• We can categorize clustering algorithms into 4 types based on the use of fitness functions.First, the clustering algorithms that do not use fitness function, for example, DBSCAN and hierarchical clustering.Second, the algorithms that use fitness function implicitly, for example, k-means.Third, the algorithms that use fixed fitness function, for example, PAM.And Forth, the algorithms that provide plug-in fitness function, for example, CHAMELEON and MOSAIC.Using traditional clustering algorithms for region discovery face significant limitations:As we just mentioned, traditional clustering algorithms consider only domain independent and task independent characteristics; for example. k-means algorithm considers cluster compactness to form a solution. However, in region discovery, such as hotspot discovery of high arsenic concentration, it requires the clustering algorithm to find clusters based on task specific characteristics. Therefore, clustering with plug-in fitness functions is desirable because it can capture what groupings are of particular interest to domain experts. 2) To the best of our knowledge, there is no single fitness function that effectively serves different domain tasks. Therefore, it is necessary to design task specific families of fitness functions.
  • Step 4 provides search engine type capabilities to users, enabling them to query a large set of clusters with respect to different objectives and thresholds to generate final clusterings.Goal of MO-Dominance-guided Cluster Reduction algorithm (MO-DCR) isto return a clustering that is good with respect to multiple objectivesselected by a user, and to remove clusters that are highly overlapping.
  • DCR algorithm is one of effective algorithms that generate final clustering. Normally we can straightforwardly produce the result by removing all dominated clusters. However, this way will remove too many clusters, for example, clusters A dominates and overlaps B, and B dominates and overlaps C. DCR does not remove C because it does not spatially overlap with A.Finally, MRC perform the tasks of parameter selections, finding alternative clusters and summarizing clusters in a highly automated fashion.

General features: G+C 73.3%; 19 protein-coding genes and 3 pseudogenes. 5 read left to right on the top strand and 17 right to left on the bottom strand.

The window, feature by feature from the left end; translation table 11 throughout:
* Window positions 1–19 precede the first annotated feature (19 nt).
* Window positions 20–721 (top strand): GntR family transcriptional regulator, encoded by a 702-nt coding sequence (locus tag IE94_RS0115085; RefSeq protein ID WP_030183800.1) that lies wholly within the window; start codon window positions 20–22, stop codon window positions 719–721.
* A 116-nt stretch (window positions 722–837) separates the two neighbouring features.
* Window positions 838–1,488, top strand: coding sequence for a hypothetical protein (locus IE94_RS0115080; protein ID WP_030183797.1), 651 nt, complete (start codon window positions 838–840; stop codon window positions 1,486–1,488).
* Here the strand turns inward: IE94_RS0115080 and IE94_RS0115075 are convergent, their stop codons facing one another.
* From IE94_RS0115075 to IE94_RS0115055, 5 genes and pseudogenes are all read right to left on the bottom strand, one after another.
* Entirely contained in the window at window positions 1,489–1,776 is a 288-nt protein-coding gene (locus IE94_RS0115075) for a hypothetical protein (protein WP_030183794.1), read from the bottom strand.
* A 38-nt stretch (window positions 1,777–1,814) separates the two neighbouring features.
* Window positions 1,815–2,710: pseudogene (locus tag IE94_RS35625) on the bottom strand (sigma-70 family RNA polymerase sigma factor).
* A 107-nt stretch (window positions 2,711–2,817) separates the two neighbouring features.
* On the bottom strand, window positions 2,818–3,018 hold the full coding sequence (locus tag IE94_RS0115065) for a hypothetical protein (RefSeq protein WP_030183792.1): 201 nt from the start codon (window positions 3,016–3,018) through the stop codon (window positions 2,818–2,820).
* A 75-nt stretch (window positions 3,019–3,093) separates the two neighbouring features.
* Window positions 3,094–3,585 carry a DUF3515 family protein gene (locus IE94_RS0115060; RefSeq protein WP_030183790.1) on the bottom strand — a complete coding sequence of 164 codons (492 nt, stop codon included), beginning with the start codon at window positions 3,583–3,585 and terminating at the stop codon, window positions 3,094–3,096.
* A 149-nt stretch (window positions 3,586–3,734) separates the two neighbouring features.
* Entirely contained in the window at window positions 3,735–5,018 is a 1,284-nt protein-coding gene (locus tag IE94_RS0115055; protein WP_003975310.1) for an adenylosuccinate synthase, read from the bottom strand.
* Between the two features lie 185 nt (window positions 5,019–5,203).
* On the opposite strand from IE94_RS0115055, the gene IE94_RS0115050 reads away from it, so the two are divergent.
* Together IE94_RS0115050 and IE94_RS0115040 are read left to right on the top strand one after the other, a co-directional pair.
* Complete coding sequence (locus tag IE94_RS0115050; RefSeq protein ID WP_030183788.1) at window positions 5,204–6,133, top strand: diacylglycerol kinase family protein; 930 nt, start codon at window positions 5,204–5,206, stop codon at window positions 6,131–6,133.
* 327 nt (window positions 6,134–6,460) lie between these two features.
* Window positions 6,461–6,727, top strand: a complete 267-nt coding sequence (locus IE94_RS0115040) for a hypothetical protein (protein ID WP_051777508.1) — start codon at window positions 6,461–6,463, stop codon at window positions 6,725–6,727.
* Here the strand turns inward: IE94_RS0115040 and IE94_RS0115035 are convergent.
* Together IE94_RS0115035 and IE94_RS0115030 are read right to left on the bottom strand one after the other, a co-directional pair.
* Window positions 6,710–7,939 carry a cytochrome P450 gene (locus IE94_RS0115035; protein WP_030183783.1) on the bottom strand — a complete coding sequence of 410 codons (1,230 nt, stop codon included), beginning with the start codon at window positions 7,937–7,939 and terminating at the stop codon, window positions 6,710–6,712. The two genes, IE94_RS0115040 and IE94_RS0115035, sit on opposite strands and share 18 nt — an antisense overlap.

Mining Regional Knowledge in Spatial Dataset Mining Regional Knowledge in Spatial Dataset Presentation Transcript

  • Beijing, China August 17, 2009
    A Framework for Multi-objective Clustering and
    Its Application to Co-location Mining
    RachsudaJianthapthaksin, Christoph F. Eick and Ricardo Vilalta
    University of Houston, Texas, USA
  • Talk Outline
    What is unique about this work with respect to clustering?
    Multi-objective Clustering (MOC)—Objectives and an Architecture
    Clustering with Plug-in Fitness Functions
    Filling the Repository with Clusters
    Creating Final Clusterings
    Related Work
    Co-location Mining Case Study
    Conclusion and Future Work
  • 1. What is unique about this work with respect to clustering?
    Clustering algorithms that support plug-in fitness function are used.
    Clustering algorithms are run multiple times to create clusters.
    Clusters are stored in a repository that is updated on the fly; cluster generation is separated from creating the final clustering.
    The final clustering is created from the clusters in the repository based on user preferences.
    Our approach needs to seeks for alternative, overlapping clusters.
  • 2. Multi-Objective Clustering (MOC)
    The particular problem investigated in this work:
    • Input: Given a spatial dataset & a set of objectives
    • Task: Find sets of clusters that a good with respect to two or more objectives
    Texas
    Multi-Objective
    Clustering
    Dataset:
    (longitude,latitude,<concentrations>+)
  • Survey MOC Approach
    Clustering algorithms are run multiple times maximizing different subsets of objectives that are captured in compound fitness functions.
    Uses a repository to store promising candidates.
    Only clusters that satisfying two or more objectives are considered as candidates.
    After a sufficient number of clusters has been created, final clustering are generated based on user-preferences.
    5
  • An Architecture for MOC
    S1
    S2
    Q’
    Clustering
    Algorithm
    Goal-driven Fitness
    Function Generator
    A Spatial
    Dataset
    M
    X
    Cluster
    Summarization
    Unit
    Q’
    M’
    Storage Unit
    S3
    S4
    Steps in multi-run clustering:
    S1: Generate a compound fitness function.
    S2: Run a clustering algorithm.
    S3: Update the cluster repository M.